Species of the Month - July 2016
Skullcap and Lesser Skullcap
Scutellaria galericulata and Scutellaria minor
Skullcap is a fairly
common plant of marshy ground and wet woodland, and of wet coastal rocks
and shingle. It has blue flowers in pairs up the stem, all on the
same side of the stem, not reaching the top of the plant.
Skullcap flowers from June to September. The flowers are about 12-20 mm long, and the plant is about 20-40 cm high. Each stem only has a few flowers open at any one time. Like many plants of the Mint family, to which it belongs, the flowers have two lips, the upper resembling a hood and the lower being lobed. The leaves are in opposite pairs, soft, with shallow rounded teeth and very short stalks.
Lesser Skullcap is much less common than Skullcap, and you will do very well to find it. It typically occurs in damp heather moorland with sphagnum. As with Skullcap, the flowers are in pairs and all on the same side of the stem, but they are pink instead of blue. The flowers are smaller than those of Skullcap, at about 6-10 mm long, and the plant is shorter at about 10-20 cm high. The leaves are untoothed, or may have one or two teeth on each side near the base. In side view the flowers are straight, not curved as in Skullcap.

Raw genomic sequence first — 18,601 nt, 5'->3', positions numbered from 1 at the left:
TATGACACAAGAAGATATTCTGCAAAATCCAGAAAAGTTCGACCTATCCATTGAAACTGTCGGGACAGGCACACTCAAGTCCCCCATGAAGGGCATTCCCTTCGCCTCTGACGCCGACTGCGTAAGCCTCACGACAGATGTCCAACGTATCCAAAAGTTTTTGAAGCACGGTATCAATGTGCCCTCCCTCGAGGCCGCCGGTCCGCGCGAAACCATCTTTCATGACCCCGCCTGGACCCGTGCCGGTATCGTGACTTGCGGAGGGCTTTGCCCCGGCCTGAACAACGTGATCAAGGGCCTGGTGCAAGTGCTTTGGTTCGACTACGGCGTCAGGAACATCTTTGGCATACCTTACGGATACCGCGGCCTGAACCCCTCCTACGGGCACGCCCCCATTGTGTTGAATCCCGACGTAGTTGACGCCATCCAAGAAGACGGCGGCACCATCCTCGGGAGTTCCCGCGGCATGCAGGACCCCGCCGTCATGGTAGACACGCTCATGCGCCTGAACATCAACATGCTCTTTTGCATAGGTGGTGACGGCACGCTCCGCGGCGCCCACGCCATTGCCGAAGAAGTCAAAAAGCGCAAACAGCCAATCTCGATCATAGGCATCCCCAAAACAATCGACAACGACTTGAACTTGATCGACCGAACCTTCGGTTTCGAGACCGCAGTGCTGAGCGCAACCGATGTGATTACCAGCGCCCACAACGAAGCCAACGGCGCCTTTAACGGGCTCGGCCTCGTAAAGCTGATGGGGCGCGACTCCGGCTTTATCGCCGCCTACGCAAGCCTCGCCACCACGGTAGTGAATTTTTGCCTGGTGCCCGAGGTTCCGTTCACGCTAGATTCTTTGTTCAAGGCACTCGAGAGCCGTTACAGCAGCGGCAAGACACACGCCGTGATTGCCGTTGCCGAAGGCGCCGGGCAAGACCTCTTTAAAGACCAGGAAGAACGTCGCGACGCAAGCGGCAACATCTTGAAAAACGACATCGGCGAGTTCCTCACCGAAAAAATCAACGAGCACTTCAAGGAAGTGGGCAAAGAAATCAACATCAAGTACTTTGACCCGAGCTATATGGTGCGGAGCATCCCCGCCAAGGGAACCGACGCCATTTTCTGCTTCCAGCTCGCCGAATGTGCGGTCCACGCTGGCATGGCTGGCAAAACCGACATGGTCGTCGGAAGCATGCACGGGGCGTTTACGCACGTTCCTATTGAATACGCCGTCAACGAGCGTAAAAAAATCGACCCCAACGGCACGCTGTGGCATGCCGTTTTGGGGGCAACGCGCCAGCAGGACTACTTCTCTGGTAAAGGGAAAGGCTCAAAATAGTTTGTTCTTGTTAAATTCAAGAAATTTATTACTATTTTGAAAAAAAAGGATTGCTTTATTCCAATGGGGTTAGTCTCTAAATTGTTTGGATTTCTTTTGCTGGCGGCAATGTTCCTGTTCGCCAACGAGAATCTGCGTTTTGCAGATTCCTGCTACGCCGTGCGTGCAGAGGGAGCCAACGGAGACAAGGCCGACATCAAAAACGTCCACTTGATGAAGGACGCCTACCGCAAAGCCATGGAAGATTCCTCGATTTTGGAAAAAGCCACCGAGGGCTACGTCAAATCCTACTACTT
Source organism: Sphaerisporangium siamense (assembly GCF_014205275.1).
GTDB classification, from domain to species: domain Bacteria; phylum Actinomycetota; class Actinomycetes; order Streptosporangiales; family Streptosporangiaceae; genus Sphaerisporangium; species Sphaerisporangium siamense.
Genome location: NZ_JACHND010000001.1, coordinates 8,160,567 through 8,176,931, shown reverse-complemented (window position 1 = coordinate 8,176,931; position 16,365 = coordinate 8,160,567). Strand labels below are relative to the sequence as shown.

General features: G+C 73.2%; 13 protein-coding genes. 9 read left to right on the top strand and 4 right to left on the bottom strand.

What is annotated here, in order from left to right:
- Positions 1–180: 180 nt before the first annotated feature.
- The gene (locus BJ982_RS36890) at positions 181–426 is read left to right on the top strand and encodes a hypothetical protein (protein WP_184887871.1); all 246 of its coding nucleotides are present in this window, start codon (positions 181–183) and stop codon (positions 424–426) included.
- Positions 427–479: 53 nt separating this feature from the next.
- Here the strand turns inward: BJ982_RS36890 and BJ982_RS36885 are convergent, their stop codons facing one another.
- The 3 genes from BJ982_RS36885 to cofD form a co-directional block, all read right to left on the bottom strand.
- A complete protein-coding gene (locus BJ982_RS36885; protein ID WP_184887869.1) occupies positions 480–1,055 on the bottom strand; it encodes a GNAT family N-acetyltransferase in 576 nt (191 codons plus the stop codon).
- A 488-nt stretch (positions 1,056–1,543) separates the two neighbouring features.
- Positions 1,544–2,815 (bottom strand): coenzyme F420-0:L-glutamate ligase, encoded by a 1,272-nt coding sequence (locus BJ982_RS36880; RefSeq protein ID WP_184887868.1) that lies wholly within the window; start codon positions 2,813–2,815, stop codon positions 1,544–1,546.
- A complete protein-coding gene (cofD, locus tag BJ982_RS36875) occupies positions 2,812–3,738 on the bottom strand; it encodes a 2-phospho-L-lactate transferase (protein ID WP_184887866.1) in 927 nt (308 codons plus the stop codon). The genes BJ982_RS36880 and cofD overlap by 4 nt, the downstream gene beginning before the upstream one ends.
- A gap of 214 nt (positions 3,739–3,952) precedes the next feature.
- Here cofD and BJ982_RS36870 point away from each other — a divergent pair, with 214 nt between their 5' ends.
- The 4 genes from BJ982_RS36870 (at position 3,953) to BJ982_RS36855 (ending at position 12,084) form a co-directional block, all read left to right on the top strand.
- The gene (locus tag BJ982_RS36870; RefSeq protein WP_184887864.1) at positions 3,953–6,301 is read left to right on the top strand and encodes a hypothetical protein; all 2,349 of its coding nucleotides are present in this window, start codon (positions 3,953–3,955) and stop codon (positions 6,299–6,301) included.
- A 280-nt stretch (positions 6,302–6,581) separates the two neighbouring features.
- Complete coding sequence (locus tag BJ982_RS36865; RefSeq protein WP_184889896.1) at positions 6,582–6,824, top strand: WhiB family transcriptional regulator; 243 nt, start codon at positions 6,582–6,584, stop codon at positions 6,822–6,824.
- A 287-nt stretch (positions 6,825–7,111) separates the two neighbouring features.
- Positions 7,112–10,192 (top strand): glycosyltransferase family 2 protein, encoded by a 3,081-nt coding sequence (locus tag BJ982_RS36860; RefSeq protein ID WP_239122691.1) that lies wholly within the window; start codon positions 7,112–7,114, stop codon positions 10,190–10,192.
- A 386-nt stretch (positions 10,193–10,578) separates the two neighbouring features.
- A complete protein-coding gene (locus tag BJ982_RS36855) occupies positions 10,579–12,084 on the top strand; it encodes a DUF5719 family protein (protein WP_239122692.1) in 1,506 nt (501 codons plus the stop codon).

Described as "very rare" by Gordon Rothero in his flora of vice-county 98, there are only two sites where it has been reliably recorded, and one of those was last observed in 1999. The few earlier records "require confirmation".
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